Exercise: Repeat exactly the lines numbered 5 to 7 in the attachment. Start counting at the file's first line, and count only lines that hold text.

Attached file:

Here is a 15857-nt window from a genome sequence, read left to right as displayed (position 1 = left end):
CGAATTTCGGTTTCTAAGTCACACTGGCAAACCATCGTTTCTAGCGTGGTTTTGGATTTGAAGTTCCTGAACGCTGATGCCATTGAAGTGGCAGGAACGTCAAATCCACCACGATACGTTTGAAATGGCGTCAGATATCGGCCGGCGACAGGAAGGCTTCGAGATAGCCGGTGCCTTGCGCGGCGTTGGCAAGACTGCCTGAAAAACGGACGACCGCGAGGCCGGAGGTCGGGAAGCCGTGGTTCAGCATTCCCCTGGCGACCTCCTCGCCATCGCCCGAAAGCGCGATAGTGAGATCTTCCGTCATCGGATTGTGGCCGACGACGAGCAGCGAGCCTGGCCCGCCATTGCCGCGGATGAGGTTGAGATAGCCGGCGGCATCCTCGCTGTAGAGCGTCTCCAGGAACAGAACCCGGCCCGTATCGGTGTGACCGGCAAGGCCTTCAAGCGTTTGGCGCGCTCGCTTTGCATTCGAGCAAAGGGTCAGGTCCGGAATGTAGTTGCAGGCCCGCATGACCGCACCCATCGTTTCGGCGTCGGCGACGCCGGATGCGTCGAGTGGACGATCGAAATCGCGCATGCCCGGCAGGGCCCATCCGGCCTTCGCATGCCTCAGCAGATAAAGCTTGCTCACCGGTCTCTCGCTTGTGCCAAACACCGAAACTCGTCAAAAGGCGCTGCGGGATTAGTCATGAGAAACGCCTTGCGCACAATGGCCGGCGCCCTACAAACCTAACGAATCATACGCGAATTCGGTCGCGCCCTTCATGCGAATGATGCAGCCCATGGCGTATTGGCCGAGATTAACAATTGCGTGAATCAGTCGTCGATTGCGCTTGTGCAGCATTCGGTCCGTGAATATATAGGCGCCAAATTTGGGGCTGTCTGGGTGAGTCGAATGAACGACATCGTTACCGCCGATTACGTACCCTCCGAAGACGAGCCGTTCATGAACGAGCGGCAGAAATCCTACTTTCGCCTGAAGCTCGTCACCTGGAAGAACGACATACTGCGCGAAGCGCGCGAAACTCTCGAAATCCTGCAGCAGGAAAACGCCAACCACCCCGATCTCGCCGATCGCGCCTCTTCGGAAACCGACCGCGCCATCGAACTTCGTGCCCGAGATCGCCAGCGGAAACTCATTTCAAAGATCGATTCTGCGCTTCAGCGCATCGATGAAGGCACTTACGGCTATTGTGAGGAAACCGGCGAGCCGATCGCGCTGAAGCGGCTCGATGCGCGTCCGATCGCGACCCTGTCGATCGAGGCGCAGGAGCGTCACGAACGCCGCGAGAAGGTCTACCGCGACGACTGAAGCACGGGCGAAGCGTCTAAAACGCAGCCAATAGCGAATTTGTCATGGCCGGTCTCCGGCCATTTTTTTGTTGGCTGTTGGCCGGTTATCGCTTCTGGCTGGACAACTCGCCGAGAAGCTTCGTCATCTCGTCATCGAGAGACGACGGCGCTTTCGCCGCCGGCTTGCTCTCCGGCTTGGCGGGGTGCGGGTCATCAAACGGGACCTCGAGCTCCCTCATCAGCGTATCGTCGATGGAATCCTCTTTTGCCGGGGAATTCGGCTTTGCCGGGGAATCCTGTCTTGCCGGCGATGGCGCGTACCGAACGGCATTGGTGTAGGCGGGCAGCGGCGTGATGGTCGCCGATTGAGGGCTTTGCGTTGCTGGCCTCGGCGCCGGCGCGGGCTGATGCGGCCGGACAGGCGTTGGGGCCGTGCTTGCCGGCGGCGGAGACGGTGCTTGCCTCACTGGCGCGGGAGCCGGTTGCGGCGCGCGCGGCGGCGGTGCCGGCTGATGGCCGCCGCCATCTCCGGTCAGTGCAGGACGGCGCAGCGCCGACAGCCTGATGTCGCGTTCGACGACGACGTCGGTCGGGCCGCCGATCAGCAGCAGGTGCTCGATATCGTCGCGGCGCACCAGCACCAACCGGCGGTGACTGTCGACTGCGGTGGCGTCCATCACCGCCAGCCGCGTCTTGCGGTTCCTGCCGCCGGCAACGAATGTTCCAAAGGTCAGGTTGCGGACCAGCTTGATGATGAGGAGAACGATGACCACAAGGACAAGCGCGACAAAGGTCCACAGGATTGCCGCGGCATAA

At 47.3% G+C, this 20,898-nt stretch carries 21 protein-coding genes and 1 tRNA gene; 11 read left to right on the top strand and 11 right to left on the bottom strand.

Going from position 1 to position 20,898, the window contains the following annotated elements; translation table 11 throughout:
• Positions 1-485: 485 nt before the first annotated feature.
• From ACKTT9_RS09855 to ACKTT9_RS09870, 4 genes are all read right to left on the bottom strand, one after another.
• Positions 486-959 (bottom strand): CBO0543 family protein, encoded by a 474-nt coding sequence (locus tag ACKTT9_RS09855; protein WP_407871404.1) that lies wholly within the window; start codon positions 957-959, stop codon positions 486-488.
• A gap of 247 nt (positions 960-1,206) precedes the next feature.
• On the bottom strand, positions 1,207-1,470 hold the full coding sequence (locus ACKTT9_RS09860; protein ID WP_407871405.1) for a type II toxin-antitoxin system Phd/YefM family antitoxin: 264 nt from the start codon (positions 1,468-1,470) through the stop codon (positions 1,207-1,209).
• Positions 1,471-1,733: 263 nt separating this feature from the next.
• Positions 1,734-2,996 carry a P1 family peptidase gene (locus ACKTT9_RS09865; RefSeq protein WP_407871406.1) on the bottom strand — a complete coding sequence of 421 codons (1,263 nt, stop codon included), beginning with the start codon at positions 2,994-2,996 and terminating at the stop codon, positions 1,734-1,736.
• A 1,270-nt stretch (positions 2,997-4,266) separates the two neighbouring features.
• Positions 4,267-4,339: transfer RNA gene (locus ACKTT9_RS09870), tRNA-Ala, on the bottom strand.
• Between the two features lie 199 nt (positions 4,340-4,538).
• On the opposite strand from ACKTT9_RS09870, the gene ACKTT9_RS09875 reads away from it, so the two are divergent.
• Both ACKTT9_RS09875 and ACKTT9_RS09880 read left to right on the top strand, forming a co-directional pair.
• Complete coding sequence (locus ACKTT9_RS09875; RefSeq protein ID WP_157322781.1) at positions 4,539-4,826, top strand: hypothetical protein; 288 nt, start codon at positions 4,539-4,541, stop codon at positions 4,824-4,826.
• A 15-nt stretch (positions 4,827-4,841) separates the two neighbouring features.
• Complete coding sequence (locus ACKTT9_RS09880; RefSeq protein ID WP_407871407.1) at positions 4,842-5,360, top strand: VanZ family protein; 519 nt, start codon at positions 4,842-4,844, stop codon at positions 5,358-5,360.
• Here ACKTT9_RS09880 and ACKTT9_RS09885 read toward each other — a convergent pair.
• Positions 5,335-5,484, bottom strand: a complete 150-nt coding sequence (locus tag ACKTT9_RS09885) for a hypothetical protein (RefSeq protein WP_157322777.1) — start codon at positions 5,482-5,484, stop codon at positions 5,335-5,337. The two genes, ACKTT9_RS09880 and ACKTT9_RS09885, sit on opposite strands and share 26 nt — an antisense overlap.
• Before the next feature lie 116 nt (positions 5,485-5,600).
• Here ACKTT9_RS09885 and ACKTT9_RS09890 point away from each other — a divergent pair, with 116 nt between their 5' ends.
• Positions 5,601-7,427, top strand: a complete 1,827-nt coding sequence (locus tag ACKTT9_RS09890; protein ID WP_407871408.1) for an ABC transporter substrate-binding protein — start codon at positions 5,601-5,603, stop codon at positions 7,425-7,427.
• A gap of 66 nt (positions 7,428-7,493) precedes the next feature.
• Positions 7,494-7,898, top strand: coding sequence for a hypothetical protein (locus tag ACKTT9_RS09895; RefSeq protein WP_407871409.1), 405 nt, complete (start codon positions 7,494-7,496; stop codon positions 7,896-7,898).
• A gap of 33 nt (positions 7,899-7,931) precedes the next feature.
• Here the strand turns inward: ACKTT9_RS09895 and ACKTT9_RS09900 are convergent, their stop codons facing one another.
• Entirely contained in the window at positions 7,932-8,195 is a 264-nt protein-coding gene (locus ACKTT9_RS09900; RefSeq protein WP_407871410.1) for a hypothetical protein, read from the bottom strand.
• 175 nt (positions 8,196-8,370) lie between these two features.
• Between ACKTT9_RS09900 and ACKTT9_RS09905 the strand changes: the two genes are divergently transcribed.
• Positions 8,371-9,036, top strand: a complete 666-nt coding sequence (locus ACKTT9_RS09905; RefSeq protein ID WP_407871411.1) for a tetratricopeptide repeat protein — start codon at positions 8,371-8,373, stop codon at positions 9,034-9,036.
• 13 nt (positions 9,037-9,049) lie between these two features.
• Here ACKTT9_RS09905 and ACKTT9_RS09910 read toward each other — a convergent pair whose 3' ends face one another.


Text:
• Positions 1-485: 485 nt before the first annotated feature.
• From ACKTT9_RS09855 to ACKTT9_RS09870, 4 genes are all read right to left on the bottom strand, one after another.
• Positions 486-959 (bottom strand): CBO0543 family protein, encoded by a 474-nt coding sequence (locus tag ACKTT9_RS09855; protein WP_407871404.1) that lies wholly within the window; start codon positions 957-959, stop codon positions 486-488.